The Gospels do not tell us very much about Mary Magdalene. She was one of a group of women who followed Jesus and who provided for him out of their means (Luke 8:2).
She was a woman called Mary who came from Migdal Nunaya, Tariquaea in Greek, a small town on the western shore of the Sea of Galilee, some 3 miles north of Tiberias.
Jesus had expelled seven demons from her (Luke 8:2; Mark 16:9), which is the same as saying “all the demons”. This could mean possession by the devil, but it could also mean a bodily or spiritual sickness.
The synoptic Gospels mention her as being the first of a group of women who observed the crucifixion of Jesus from a distance (Mark 15:40-41) and who were sitting opposite the tomb (Matt 27:61) when they were burying Jesus (Mark 15:47). They tell us that very early in the morning on the day after the sabbath Mary Magdalene and other women returned to the tomb to anoint the body with spices which they had bought (Mark 16:1-7). Then an angel informs them that Jesus has risen, and instructs them to go and tell the disciples.
Saint John gives us the same information with slight variations. Mary Magdalene is beside the Virgin Mary at the foot of the cross (John 19:25). Early on the day after the sabbath, while it was still dark, she comes to the tomb, sees that the stone has been taken away and goes to tell Peter, thinking that someone has stolen the body of Jesus (John 20:1-2). She returns to the tomb and is weeping there when she meets Jesus who tells her to announce to his disciples that he is to ascend to his Father (John 20:11-18). That is her glory.
That is why the tradition of the Church in the East has called her “isapostolos” (equal to or equivalent to an apostle), and the Church in the West “apostola apostolorum” (apostle of apostles). There is a tradition in the East that she was buried in Ephesus and that her relics were taken to Constantinople in the 9th century.
Mary Magdalene has often been identified with other women in the Gospels.
From the 6th and 7th centuries in the Latin Church they tended to identify Mary Magdalene as the sinful woman who, in the house of Simon the Pharisee, bathed the feet of Jesus with her tears (Luke 7:36-50).
Some Fathers of the Church and ecclesiastical writers, harmonising the Gospels, had already identified that sinful woman as Mary, the sister of Lazarus, who, in Bethany anoints the head of Jesus with perfume (John 12:1-11). Matthew and Mark do not mention the name of Mary, but just say that it was a woman, and that the anointing took place in the house of Simon the leper (Mt 26, 6-13).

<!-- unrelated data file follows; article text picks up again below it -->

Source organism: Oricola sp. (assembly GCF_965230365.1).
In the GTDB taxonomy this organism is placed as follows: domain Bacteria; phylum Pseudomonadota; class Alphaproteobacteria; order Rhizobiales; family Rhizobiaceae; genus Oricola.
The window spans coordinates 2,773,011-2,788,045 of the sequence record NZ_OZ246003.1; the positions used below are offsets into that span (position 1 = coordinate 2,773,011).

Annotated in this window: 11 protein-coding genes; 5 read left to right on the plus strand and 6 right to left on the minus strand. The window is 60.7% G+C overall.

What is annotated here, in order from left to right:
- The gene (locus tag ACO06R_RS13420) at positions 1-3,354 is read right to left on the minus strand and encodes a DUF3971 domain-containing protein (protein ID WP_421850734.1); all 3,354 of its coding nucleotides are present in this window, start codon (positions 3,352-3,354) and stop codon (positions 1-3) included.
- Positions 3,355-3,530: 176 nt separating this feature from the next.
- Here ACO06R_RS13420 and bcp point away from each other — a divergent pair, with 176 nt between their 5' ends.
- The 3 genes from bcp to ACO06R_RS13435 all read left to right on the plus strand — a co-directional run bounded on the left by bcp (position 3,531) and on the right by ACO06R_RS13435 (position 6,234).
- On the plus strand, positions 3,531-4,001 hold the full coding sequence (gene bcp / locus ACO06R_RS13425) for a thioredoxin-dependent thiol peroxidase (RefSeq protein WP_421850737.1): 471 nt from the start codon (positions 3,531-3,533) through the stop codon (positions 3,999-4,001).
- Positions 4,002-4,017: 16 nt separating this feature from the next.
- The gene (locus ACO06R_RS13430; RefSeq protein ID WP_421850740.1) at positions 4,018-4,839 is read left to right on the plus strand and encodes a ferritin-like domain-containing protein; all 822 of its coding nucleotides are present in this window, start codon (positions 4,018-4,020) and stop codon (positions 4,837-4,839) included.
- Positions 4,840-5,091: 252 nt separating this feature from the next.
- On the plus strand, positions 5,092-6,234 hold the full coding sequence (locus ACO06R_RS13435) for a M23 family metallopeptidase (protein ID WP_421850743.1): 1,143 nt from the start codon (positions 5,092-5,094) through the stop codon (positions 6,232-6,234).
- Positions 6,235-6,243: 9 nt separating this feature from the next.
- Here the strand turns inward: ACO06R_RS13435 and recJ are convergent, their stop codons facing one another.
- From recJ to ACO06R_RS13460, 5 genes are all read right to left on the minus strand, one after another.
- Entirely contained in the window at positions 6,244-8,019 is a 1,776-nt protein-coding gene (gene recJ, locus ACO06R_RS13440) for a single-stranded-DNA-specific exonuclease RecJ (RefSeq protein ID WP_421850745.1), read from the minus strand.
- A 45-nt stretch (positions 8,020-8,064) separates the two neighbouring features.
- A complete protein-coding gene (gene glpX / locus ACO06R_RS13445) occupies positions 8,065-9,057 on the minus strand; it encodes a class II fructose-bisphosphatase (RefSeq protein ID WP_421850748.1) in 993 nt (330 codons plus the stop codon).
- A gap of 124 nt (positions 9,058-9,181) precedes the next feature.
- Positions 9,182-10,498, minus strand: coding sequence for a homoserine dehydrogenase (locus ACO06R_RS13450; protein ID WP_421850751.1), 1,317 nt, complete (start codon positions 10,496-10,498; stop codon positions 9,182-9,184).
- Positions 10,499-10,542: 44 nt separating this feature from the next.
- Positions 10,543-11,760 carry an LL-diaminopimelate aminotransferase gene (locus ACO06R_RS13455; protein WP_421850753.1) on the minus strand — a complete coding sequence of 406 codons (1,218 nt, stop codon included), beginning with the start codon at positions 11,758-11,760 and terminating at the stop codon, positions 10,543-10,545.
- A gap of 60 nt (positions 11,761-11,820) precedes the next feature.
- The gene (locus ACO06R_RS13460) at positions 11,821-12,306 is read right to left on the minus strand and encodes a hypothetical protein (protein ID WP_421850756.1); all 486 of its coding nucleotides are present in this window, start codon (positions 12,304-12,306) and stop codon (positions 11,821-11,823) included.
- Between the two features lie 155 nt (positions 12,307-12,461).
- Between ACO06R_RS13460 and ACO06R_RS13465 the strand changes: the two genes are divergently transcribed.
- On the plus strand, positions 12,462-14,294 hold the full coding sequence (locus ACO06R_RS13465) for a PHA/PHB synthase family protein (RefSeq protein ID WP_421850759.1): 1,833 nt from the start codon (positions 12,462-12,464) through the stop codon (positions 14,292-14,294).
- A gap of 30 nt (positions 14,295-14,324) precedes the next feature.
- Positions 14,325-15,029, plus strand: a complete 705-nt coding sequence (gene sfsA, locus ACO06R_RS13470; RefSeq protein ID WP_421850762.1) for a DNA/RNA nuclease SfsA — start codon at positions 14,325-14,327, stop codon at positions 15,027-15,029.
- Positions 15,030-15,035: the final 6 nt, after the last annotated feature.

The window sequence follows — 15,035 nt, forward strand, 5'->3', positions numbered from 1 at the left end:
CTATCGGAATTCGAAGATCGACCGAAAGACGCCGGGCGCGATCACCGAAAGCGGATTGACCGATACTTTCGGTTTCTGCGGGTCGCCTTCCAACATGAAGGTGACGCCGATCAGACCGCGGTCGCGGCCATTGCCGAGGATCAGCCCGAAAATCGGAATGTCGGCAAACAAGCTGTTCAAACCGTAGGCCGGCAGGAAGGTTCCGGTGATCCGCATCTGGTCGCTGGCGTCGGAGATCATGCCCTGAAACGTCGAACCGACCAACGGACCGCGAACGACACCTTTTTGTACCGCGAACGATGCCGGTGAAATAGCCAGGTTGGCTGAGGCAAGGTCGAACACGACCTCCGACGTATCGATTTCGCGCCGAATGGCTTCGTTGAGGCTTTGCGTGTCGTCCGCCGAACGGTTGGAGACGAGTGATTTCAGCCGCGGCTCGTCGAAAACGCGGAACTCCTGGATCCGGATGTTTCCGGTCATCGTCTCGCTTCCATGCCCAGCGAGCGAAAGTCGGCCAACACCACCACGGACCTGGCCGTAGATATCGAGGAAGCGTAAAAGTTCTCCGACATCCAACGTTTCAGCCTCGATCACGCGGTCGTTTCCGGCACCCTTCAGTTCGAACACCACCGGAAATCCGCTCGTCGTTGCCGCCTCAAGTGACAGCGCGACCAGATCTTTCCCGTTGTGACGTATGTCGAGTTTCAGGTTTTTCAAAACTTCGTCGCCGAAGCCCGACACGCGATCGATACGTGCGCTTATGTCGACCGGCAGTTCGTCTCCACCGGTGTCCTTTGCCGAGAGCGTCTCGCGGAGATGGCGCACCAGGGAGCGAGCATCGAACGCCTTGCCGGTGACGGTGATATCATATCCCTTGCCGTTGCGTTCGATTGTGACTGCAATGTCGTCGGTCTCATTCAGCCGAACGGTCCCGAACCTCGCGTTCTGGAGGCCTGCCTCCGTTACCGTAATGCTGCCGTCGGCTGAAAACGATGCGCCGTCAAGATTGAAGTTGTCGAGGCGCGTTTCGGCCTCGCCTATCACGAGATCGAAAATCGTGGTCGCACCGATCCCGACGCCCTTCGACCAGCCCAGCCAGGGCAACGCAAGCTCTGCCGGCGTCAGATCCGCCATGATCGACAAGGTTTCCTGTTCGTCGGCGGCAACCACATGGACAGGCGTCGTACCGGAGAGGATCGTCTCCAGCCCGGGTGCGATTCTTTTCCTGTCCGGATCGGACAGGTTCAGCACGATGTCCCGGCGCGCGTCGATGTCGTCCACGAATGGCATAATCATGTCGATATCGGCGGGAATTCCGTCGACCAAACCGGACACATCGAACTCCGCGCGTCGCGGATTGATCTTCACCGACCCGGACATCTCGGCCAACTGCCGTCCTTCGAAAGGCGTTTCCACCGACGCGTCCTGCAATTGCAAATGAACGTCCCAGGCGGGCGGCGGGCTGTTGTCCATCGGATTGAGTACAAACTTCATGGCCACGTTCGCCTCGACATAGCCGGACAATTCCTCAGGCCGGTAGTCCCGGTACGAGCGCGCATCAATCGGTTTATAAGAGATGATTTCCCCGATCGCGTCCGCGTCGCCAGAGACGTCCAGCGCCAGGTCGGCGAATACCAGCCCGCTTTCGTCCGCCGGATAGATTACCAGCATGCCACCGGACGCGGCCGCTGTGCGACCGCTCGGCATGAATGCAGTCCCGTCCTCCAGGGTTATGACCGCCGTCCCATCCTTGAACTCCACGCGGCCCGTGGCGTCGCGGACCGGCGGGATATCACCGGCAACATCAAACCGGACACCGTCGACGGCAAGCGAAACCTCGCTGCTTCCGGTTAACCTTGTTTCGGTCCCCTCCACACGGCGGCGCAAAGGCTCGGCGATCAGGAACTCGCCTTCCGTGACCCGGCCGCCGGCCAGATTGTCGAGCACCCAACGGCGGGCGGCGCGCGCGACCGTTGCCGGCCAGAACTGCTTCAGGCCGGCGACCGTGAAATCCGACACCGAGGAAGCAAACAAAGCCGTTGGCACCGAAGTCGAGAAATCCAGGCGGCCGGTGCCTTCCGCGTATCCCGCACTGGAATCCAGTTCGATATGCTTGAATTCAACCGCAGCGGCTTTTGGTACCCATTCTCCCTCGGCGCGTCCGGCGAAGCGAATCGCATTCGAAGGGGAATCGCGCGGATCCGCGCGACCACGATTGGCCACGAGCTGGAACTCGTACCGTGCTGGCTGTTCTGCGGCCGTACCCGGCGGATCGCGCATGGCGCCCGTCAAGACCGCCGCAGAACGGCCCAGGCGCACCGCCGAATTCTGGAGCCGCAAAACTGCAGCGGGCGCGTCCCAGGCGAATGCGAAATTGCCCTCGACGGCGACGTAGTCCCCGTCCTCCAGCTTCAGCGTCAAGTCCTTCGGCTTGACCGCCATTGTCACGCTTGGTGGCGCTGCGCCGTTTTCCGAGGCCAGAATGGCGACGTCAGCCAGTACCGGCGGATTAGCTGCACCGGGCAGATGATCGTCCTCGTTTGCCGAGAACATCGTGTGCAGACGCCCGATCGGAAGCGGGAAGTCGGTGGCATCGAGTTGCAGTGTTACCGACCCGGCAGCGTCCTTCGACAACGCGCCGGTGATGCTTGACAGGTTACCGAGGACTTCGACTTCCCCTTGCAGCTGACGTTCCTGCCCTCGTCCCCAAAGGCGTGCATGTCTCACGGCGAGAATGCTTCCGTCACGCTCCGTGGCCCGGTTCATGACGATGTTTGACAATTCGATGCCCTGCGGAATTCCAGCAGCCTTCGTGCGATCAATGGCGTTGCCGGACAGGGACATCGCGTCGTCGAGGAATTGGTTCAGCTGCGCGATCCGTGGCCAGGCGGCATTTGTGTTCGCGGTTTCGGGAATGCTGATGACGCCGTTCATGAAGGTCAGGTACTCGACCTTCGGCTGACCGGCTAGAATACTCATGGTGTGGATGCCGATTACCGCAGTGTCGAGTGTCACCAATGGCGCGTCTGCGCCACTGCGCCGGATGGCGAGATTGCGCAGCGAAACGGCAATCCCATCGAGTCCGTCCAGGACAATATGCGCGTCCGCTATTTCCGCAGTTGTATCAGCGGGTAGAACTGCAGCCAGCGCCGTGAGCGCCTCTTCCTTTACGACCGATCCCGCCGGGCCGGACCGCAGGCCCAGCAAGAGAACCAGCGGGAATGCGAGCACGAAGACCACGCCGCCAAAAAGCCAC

As a result, due largely to Saint Gregory the Great, in the West the idea spread that the three women were all the same person. However, nothing in the Gospels indicates that Mary Magdalene is the same person as the Mary who anoints Jesus in Bethany, because it seems that the latter is the sister of Lazarus (John 12:2-3). Nor can one conclude that she is the sinner who according to Saint Luke bathed Jesus’ feet with her tears. In this case, however, the identification is understandable since Saint Luke, immediately after the account of Jesus forgiving this woman, says that Jesus was helped by some women, among whom was Mary Magdalene from whom he had expelled seven demons (Luke 8:2).
Furthermore, Jesus praises the love of the sinful woman: “Her sins, which are many, are forgiven, for she loved much” (Luke 7:47), and we also discern great love in the encounter which Mary has with Jesus after the resurrection (John 20:14-18). In any case, even if it were the same woman, her sinful past is not a dishonour. Peter was unfaithful to Jesus, and Paul was a persecutor of Christians. Her greatness lies not in her being impeccable, but in her love.
Because of her prominent role in the Gospel she received special attention from some fringe groups of the primitive Church. These were basically Gnostic sects whose writings gathered together secret revelations of Jesus after the resurrection and made use of the figure of Mary for transmitting his ideas. They are stories that have no historical foundation.
Fathers of the Church, ecclesiastical writers and other works highlight the role of Mary as a disciple of the Lord and proclaimer of the Gospel. From the 10th century onwards some fictitious stories appeared which exalted her and which spread mainly in France. It is there that the legend grew up, which has no historical foundation, that Mary Magdalene, Lazarus and some others, when the persecution of the Christians began, went from Jerusalem to Marseille and evangelised Provence. According to this legend Mary died in Aix-en-Provence or Saint Maximin and her relics were taken to Vezelay.